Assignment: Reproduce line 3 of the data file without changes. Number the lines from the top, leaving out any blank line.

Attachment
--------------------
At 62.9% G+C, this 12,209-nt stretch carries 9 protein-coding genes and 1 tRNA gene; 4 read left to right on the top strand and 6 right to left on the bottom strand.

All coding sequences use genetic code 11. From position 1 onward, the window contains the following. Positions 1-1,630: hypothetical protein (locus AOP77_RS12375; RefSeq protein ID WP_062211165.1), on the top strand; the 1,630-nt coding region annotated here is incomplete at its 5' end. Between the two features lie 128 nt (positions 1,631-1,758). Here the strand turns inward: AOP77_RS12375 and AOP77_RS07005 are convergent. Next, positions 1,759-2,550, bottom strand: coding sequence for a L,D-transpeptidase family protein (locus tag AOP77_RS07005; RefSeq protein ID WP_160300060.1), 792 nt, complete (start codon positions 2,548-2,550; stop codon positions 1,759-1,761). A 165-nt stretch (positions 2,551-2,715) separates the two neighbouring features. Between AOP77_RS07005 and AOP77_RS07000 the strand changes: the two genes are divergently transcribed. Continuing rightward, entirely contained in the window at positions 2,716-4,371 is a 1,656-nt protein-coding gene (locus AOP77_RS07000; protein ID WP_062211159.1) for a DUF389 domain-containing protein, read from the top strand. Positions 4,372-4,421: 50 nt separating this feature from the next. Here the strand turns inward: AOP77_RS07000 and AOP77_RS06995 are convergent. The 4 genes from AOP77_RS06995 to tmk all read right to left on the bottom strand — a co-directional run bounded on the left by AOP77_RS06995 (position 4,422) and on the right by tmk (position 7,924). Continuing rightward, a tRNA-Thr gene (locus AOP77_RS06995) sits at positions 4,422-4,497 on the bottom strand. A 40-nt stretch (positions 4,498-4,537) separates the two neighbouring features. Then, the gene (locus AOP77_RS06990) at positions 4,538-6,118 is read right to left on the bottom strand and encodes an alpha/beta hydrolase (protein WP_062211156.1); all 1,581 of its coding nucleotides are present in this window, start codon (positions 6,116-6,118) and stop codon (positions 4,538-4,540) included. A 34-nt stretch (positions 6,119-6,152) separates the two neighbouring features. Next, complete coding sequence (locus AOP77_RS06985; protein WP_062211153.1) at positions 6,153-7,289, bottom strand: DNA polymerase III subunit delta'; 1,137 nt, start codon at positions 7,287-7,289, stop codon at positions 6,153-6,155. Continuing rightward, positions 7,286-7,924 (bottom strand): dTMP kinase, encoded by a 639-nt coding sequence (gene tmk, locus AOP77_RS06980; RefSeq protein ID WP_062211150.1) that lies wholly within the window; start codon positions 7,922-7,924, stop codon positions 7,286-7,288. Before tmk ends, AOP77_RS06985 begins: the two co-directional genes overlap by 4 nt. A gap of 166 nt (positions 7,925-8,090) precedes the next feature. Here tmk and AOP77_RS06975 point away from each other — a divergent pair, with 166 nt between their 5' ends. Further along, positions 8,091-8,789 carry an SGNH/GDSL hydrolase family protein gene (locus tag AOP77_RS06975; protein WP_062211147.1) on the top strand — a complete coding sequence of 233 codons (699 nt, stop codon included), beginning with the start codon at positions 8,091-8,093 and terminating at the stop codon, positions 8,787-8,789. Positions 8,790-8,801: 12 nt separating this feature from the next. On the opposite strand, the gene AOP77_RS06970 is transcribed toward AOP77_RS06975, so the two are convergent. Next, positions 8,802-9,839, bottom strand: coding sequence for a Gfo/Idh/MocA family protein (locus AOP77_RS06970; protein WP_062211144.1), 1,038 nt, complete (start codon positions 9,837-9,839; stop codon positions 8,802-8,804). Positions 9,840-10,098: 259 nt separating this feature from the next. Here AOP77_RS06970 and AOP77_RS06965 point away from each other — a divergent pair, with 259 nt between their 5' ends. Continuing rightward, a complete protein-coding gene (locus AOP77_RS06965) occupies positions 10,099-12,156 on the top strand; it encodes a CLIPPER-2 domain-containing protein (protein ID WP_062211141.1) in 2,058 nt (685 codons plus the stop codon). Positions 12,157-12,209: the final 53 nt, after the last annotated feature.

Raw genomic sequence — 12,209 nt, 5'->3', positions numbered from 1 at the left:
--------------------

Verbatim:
Raw genomic sequence — 12,209 nt, 5'->3', positions numbered from 1 at the left: